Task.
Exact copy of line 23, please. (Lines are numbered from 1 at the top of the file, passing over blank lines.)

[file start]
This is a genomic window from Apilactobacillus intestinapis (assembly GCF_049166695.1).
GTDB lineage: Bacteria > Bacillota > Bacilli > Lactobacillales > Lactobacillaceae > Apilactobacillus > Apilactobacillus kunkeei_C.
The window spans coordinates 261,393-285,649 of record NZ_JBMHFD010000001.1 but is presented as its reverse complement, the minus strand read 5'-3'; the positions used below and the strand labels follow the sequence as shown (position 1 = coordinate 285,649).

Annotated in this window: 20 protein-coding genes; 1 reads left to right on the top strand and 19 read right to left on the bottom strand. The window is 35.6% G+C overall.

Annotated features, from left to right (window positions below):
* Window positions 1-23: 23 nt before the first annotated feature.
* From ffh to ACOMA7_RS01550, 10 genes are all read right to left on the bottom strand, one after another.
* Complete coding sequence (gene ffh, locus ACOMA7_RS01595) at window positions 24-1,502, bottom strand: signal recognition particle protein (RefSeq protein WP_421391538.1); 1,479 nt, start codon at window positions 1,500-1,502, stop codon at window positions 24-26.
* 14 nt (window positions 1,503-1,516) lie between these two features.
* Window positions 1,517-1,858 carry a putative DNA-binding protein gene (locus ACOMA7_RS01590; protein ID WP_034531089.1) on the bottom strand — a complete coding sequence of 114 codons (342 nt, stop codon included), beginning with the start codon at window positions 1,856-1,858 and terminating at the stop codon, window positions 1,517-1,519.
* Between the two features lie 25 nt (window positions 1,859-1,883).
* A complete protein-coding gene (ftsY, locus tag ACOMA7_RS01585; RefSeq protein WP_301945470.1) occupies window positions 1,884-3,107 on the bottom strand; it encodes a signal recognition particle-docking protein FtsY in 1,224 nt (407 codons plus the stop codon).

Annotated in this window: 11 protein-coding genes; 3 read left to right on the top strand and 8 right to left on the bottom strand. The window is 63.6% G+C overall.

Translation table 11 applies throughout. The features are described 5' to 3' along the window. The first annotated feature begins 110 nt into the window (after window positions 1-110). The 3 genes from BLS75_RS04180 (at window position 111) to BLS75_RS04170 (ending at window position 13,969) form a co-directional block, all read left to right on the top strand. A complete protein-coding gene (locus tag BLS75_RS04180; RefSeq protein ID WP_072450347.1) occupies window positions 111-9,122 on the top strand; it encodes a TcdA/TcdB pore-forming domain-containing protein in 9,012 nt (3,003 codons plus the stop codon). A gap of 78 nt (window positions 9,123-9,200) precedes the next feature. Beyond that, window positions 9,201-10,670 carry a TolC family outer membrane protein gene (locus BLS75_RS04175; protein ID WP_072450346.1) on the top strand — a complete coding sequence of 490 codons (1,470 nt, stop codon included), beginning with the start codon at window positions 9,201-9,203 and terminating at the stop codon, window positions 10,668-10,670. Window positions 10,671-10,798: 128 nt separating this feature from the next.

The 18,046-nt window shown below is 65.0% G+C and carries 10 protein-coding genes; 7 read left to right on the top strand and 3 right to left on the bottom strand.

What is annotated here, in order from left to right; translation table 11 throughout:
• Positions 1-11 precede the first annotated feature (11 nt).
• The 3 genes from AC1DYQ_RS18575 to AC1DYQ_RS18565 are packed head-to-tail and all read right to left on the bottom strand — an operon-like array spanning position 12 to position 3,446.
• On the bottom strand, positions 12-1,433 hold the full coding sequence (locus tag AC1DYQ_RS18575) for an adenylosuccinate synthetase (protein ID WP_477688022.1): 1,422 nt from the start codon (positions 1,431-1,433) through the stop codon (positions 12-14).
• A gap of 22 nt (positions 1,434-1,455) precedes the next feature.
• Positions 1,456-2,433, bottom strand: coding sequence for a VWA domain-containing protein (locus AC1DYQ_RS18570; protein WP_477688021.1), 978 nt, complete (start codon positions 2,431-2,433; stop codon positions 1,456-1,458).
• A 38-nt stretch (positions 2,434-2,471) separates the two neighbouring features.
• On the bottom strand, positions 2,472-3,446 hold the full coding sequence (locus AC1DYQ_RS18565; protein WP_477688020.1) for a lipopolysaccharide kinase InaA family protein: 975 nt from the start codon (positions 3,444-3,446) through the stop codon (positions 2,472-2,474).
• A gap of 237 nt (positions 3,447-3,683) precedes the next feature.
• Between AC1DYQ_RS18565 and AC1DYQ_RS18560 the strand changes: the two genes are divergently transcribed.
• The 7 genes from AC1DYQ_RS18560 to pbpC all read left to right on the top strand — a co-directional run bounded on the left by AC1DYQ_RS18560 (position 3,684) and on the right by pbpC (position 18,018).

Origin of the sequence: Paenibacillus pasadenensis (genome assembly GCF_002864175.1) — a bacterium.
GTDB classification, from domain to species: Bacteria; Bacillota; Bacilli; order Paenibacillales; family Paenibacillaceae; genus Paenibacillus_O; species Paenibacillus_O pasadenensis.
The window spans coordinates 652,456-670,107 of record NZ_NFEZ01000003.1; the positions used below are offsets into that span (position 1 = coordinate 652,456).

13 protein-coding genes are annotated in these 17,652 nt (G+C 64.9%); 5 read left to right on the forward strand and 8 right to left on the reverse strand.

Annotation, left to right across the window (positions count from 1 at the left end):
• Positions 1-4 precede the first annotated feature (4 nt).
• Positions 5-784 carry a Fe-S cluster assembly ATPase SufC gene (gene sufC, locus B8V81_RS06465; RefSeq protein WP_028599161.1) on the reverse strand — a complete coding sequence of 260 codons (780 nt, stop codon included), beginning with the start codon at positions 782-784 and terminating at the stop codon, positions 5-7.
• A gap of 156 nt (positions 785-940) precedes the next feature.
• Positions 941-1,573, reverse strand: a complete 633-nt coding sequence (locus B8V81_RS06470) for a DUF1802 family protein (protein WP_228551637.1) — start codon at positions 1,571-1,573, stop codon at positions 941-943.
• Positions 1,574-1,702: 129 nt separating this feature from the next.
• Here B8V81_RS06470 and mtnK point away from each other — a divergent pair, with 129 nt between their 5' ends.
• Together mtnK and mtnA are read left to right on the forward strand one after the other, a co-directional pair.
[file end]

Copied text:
• On the bottom strand, positions 2,472-3,446 hold the full coding sequence (locus AC1DYQ_RS18565; protein WP_477688020.1) for a lipopolysaccharide kinase InaA family protein: 975 nt from the start codon (positions 3,444-3,446) through the stop codon (positions 2,472-2,474).